The Bharatiya Temple - Troy, MI
The Bharatiya Temple - Troy, MI

History of the Temple

In the early seventies, there was a dream among Hindus settled in the Metro Detroit area to set up a self perpetuating eternal religious and cultural organization which could fulfill the spiritual and cultural needs of the Indian community. An initiative towards this goal was taken when a group of about 30 persons gathered on January 25, 1975 at the Northwood Inn, Royal Oak to discuss this possibility. The idea of setting up a Hindu Temple was born during this meeting.

As a result of this meeting, an ad-hoc committee consisting of seven persons was formed and was charged with the responsibility of organizing a fund raising event for this purpose and of drafting an appropriate constitution which could be used as a guidelines to streamline the process of creating such an organization. It was decided that the organization would represent all the good aspects of great Indian heritage and would attempt to foster and promote all aspects of Indian way of life, Indian philosophy and religion. The constitution and by laws prepared by the ad-hoc committee were adopted during the first fund raising event held at the Kingsley Inn on March 21, 1975. It was decided to provide a Temple for the worship by devotees and for other cultural activities. A total of $140,000 worth of pledges were made by about 200 families. A new committee was charged with the responsibility of selecting an appropriate site for the Temple and subsequently, based on its recommendations, an excellent 18 acres lot at the Northwest corner of Troy was acquired at the total cost of $70,000. This is the site where the Temple presently stands.

It was initially planned to develop with a budget of $500,000 a Temple which could accommodate approximately 350 to 400 people. On the Independence day, July 4, 1976, the Bhoomi Pooja was performed. The organization of pooja and celebration was undertaken under the guidance of Sri Satguru Sant Keshavadas and Dr. T. K. Venkateswaran, Professor of Hindu studies at the University of Detroit. Soon the whole project gained momentum and generous donations for the building fund began to pour in.

Under the able guidance of Sant Keshavadas, Brahmacharini Pavitraji and Acharya Sampat Kumar, the ground breaking ceremonies were performed on June 1, 1980. With a collected funds of about $105,000, the construction of the Temple began almost immediately, commencing on October 2, 1980 on the birthday of Mahatma Gandhi. A tentative building loan was approved by the Michigan National Bank.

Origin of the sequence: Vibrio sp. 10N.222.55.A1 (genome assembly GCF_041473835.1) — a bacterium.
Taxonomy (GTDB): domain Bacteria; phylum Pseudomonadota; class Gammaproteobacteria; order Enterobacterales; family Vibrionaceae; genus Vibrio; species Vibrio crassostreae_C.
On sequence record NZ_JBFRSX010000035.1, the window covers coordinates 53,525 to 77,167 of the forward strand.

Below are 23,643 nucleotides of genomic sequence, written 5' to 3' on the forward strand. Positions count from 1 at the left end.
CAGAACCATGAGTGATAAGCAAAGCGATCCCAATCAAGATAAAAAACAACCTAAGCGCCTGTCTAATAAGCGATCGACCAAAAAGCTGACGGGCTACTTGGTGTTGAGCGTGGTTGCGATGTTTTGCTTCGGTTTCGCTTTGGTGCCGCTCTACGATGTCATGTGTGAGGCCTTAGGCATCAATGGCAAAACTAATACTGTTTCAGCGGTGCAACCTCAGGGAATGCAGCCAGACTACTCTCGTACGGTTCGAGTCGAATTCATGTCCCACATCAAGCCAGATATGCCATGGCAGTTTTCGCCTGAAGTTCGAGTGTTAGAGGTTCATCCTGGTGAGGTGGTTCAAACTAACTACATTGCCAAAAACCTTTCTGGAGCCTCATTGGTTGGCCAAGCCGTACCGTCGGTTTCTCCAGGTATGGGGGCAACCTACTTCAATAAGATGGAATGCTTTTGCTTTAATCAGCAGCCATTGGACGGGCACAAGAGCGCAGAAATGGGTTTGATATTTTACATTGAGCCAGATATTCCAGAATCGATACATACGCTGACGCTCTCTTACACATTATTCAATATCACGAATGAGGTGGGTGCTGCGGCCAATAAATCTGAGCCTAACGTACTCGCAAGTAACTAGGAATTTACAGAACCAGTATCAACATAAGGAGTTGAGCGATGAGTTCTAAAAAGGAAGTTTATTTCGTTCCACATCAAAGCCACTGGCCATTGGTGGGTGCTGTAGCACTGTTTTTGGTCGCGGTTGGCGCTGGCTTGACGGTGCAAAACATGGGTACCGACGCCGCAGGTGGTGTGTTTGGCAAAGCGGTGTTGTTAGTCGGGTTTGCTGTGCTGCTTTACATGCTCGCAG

The formal inauguration took place on July 19, 1981 by Swami Chinmayananda and Satguru Keshavadas. Another milestone was achieved on November 19th and 20th, 1983 with the installation of deities, Sri Lakshmi Narayana,Sri Ganesh and Sri Hanuman under the guidance of Sri Janaki Rama Sastry of Raja Rameshwari Peetham and Swami Alamlokananda of Vivekananda Monastery & Retreat at Ganges, Michigan.

Since then the Temple has grown significantly in terms of its activities, building expansion as well as in the size of the congregation.

Currently, the complex includes the Main Pooja Hall, which could comfortably seat about 400 devotees, a Multi-purpose Hall with Yagna facilities, a Kitchen and Dining facility and a small apartment for priest or guests. The annual operating budget of the Temple is close to half a million dollars. The Temple currently has about six hundred dues paying member families with a large number of life members. A variety of religious services and poojas are performed during the week. The most notable is the Services during Sunday mornings (10:30am -12:00 noon) which are typically attended by a large congregation of 400 plus devotees. The Sunday services consist of a variety of activities such as regular prayers, Bhajans, religious single theme discourses respected visitors or certain learned members of the community and the discussions of Hindu philosophy and Hindu way of living. The format is varied to accommodate the interests of every cross-section of the community. Typically, English is used as the language for any discoursed or communication during the services. Quite frequently, the Temple is visited by various classes of religious studies students and associated faculty members from the universities and colleges in region.